The policeman saw her first. There she is, he called, in a large, deep voice. She stopped, and turned to look back into the hallway. There who is,she thought, in confusion, before seeing her mother jump from the sofa and stride across the mess to lift the small child into her arms. She realized, then, that the worried group of adults had been looking for her, and a warm rush of guilt spread through her body. She cringed against her mother's chest and peered out at each of them, dutifully thanking them as her mother urged. Thank you for rescuing me, she told them, one by one, as they pressed a hand against her shoulder and pushed their scratchy faces into the creased skin of her cheeks. They ignored the odor now rising from her soiled clothing, but, mortified, she burrowed farther into her mother's arms. When the last of the searchers had left, her mother, finally, took her into the bathroom, stripped the damp clothing away and slid her, ever so gently, into a warm, sudsy bath. She sighed and closed her eyes, and leaned against the smooth enamel of the tub's high back. She closed her wide blue eyes, and smiled a secret smile.

I'm the best hider
, she whispered to herself. Nobody found me.

The cat is yowling, calling me, complaining that I will not let her go outside. I know that she would only sniff the air and look at me with reproachfulness in her eyes. She does not like the cold, and she likes the snow even less. The boy cat is somewhere in the wilds, seeking adventure; but the girl cat, like her owner, is something of a homebody. She will watch the snow from the safety of the living room window, and will only emerge onto the open porch when the earth remembers that spring has arrived.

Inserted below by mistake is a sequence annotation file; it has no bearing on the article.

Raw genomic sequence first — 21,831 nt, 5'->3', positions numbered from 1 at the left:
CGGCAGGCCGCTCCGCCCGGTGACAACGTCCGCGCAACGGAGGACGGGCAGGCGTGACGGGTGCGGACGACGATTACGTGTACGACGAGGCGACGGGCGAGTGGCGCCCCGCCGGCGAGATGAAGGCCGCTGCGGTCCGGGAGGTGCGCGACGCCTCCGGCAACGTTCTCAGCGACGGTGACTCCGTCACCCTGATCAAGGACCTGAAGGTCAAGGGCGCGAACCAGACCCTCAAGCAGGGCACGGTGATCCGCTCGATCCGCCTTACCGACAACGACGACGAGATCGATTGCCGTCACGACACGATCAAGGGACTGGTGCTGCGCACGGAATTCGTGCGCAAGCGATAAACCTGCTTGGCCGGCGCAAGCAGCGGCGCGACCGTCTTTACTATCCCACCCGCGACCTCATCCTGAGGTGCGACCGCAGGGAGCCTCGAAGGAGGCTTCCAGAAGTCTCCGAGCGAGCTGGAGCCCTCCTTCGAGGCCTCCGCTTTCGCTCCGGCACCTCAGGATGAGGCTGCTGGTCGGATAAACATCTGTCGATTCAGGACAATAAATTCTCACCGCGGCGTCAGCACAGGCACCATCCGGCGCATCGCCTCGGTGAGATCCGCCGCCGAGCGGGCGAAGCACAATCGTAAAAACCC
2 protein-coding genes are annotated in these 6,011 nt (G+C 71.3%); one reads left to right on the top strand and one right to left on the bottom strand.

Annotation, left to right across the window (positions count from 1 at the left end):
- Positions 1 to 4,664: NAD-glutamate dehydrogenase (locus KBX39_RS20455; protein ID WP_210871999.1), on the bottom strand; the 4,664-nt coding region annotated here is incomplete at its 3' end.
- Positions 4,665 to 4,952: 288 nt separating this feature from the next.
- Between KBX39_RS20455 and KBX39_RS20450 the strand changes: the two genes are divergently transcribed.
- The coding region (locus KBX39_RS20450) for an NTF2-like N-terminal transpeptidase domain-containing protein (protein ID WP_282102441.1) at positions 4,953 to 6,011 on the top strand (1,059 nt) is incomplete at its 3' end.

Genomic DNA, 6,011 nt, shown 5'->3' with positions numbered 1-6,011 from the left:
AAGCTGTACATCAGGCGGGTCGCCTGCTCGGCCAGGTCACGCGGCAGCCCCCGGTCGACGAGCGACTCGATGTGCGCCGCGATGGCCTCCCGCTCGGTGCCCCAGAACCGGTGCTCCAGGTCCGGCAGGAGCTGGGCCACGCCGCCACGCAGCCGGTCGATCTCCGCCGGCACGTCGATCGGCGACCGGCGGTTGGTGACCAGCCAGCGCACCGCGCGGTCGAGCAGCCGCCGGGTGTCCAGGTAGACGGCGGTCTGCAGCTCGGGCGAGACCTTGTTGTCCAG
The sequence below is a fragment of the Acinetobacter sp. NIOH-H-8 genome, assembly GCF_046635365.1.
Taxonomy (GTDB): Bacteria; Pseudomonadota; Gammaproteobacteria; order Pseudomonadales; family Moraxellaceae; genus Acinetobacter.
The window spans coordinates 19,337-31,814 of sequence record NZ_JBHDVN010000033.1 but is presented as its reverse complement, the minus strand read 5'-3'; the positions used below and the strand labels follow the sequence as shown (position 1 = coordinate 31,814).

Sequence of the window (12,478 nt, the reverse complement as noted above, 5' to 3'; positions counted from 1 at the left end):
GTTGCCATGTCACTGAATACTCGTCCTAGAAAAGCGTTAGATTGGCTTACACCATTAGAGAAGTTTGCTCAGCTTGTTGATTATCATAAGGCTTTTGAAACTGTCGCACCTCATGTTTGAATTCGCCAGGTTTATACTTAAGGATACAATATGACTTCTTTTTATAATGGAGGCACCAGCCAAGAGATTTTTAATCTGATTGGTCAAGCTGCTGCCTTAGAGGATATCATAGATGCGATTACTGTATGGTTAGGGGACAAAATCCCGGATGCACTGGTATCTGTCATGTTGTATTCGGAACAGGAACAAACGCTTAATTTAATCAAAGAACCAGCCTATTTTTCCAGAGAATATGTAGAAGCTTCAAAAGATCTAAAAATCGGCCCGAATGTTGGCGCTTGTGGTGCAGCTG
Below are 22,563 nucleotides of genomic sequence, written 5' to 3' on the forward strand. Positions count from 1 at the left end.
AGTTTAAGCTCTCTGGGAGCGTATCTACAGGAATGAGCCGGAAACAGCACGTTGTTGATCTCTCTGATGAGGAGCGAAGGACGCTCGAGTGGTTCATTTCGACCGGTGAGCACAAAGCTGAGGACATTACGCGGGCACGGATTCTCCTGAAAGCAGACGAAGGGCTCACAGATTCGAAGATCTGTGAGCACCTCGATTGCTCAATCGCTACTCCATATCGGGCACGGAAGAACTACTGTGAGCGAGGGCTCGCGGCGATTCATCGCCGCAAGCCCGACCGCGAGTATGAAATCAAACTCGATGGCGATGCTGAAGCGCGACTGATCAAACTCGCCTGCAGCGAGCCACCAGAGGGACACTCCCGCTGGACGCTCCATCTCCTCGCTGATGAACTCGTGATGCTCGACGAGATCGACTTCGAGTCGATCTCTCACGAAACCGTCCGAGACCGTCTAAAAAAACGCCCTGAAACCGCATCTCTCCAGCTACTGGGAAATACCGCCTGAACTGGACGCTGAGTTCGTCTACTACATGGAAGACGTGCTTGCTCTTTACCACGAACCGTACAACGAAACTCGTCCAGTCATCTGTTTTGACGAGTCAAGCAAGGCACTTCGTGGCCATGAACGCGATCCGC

Mugwumpishly tendered.

Corinne Corley

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The Missouri Mugwump™

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I've been many things in my life: A child, a daughter, a friend; a wife, a mother, a lawyer and a pet-owner. I've given my best to many things and my worst to a few. I live in Brookside, in an airplane bungalow. I'm an eternal optimist and a sometime-poet. If I ever got a poem published in The New Yorker, I would die a happy woman. I'm a proud supporter of the Arts in Kansas City. I vote Democrat, fly the American flag, cry at Hallmark commercials, and recycle.